The Department of Veterans Affairs (VA) has released a comprehensive report on Veterans who die by suicide—include veterans who had not sought VA health care services. Previous reports included information only on those who had sought those services. The VA has recently implemented broader suicide prevention initiatives, including a toll-free Veterans Crisis Line; placement of suicide prevention coordinators at all VA medical centers and large outpatient facilities; and improvements in case management and reporting. Immediate help for veterans is available at www.VeteransCrisisLine.net or by calling the Crisis Line at 1-800-273-8255 (push 1) or texting 838255. Read more on military.
FDA Approves Generic Version for Cancer Drug Doxil in Short Supply
The U.S. Food and Drug Administration (FDA) has approved the first generic version of widely used cancer drug Doxil (doxorubicin hydrochloride liposome injection). This approval is critical because the drug is currently on the FDA’s drug shortage list. The agency is using a priority review system to expedite the review of generic applications to help stem shortages. Doxil is used for several cancers, including ovarian cancer, multiple myeloma and AIDS-related Kaposi's sarcoma. Read more on prescription drugs.
Stroke Victims Need Therapy Within 60 Minutes of Hospital Arrival
People having an ischemic stroke should receive clot-dissolving therapy within 60 minutes of arriving at the hospital, according to new American Stroke Association guidelines published in the journal Stroke. Ischemic stroke, which accounts for nine in 10 strokes, is caused by a blood clot in the arteries leading to the brain. According to the American Heart Association, calling 9-1-1 immediately after recognizing any of the warning signs of stroke—and getting to a stroke center as fast as possible—are critical steps for optimal stroke care. That’s because during an acute stroke, physicians must quickly evaluate and diagnose patients to determine whether they are eligible to receive the clot-dissolving drug recombinant tissue plasminogen activator which has to be given within hours of symptom starting.
Other new changes to stroke guidelines include:
- If feasible, transfer patients to the closest available certified primary care stroke center or comprehensive stroke center, which might involve air medical transport, though telemedicine with a stroke center may also be appropriate.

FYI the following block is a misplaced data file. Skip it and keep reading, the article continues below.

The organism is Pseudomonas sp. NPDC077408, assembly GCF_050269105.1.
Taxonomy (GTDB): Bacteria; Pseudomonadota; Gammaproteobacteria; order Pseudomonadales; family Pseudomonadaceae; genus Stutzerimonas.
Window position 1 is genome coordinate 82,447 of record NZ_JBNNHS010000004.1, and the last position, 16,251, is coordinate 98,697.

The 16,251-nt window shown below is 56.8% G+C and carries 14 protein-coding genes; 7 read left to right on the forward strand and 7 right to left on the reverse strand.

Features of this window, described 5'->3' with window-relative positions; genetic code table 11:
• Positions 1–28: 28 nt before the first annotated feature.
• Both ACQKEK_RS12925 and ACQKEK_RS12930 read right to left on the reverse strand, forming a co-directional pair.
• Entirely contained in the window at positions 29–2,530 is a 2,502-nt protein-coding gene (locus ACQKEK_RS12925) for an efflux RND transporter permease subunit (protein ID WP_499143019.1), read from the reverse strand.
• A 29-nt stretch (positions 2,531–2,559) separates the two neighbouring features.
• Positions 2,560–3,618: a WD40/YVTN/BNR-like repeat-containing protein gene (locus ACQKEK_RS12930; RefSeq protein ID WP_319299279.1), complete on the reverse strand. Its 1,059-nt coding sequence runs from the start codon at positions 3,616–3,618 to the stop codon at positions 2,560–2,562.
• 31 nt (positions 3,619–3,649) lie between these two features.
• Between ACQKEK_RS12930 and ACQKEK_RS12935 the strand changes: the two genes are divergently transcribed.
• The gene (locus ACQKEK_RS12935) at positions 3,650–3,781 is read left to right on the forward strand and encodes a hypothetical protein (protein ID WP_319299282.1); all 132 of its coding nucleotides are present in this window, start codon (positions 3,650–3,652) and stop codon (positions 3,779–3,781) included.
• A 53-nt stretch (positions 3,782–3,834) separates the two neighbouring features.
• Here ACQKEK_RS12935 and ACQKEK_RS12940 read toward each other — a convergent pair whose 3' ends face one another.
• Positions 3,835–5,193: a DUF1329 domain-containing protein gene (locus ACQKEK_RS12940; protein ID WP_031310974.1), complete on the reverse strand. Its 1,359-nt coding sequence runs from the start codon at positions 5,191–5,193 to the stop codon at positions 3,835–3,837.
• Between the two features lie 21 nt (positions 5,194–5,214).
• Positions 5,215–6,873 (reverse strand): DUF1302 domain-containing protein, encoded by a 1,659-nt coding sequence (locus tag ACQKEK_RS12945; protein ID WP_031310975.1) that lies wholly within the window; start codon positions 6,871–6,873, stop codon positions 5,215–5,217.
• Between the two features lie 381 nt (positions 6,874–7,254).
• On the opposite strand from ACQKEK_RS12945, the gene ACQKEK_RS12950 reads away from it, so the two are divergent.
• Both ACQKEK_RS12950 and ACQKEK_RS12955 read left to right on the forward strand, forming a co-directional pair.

- Create multidisciplinary quality improvement committees within hospitals to review and monitor stroke care.
Read more on heart health.
The U.S. Food and Drug Administration (FDA) yesterday announced it is requiring the manufacturers of widely used sleeping pills that contain the active ingredient zolpidem, to lower current recommended doses. Recommended doses will be required to be lowered on drug labels that doctors use to prescribe medicines and on medication guides given to patients, for the following drugs: Ambien, Ambien CR, Edluar and Zolpimist. FDA is also urging physicians to prescribe the drugs at the lowest dose capable of treating the patient’s insomnia.
The FDA announcement is based on driving simulation and laboratory studies showing that, in some individuals, zolpidem blood levels the morning after use appear capable of impairing driving to a degree that increases the risk of a motor vehicle accident. Reducing deaths from motor vehicle accidents is a priority for the Centers for Disease Control and Prevention. While these deaths declined between 2000 and 2009, car crashes are still among the top ten causes of death for all Americans.
New data is driving the announcement, according to the FDA. “Over the years FDA has received spontaneous adverse event reports of driving impairment and motor vehicle accidents associated with zolpidem, but these reports lacked the information necessary to fully understand whether and how zolpidem affected people’s mental alertness and ability to drive,” said Dr. Unger. “Recently, data from clinical trials and other types of studies have become available, which allowed FDA to better characterize the risk of next-morning impairment.”
Disabled Adults Have Very High Rates of Emergency Room Use
A review of medical expenditure data by researchers at the National Institutes of Health finds that disabled adults account for a disproportionately high amount of annual emergency room (ER) visits.